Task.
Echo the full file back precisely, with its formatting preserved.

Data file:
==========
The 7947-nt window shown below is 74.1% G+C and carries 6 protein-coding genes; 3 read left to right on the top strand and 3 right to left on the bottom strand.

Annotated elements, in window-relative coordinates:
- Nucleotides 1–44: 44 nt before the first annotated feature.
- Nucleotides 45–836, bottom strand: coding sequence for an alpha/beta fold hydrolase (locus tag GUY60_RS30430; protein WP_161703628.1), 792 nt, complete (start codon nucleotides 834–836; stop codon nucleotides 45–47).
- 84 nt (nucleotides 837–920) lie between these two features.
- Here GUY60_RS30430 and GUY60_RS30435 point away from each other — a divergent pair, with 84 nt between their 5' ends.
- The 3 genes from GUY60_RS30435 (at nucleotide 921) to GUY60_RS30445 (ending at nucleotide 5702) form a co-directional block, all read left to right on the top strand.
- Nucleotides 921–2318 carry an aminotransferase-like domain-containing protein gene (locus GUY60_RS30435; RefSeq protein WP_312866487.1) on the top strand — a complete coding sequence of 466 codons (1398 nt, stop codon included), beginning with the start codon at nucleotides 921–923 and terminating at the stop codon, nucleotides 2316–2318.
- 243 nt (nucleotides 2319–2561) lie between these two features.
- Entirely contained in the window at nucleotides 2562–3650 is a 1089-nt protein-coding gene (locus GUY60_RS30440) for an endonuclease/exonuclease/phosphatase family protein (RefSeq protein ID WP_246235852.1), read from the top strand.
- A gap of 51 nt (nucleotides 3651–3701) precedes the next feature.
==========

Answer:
The 7947-nt window shown below is 74.1% G+C and carries 6 protein-coding genes; 3 read left to right on the top strand and 3 right to left on the bottom strand.

Annotated elements, in window-relative coordinates:
- Nucleotides 1–44: 44 nt before the first annotated feature.
- Nucleotides 45–836, bottom strand: coding sequence for an alpha/beta fold hydrolase (locus tag GUY60_RS30430; protein WP_161703628.1), 792 nt, complete (start codon nucleotides 834–836; stop codon nucleotides 45–47).
- 84 nt (nucleotides 837–920) lie between these two features.
- Here GUY60_RS30430 and GUY60_RS30435 point away from each other — a divergent pair, with 84 nt between their 5' ends.
- The 3 genes from GUY60_RS30435 (at nucleotide 921) to GUY60_RS30445 (ending at nucleotide 5702) form a co-directional block, all read left to right on the top strand.
- Nucleotides 921–2318 carry an aminotransferase-like domain-containing protein gene (locus GUY60_RS30435; RefSeq protein WP_312866487.1) on the top strand — a complete coding sequence of 466 codons (1398 nt, stop codon included), beginning with the start codon at nucleotides 921–923 and terminating at the stop codon, nucleotides 2316–2318.
- 243 nt (nucleotides 2319–2561) lie between these two features.
- Entirely contained in the window at nucleotides 2562–3650 is a 1089-nt protein-coding gene (locus GUY60_RS30440) for an endonuclease/exonuclease/phosphatase family protein (RefSeq protein ID WP_246235852.1), read from the top strand.
- A gap of 51 nt (nucleotides 3651–3701) precedes the next feature.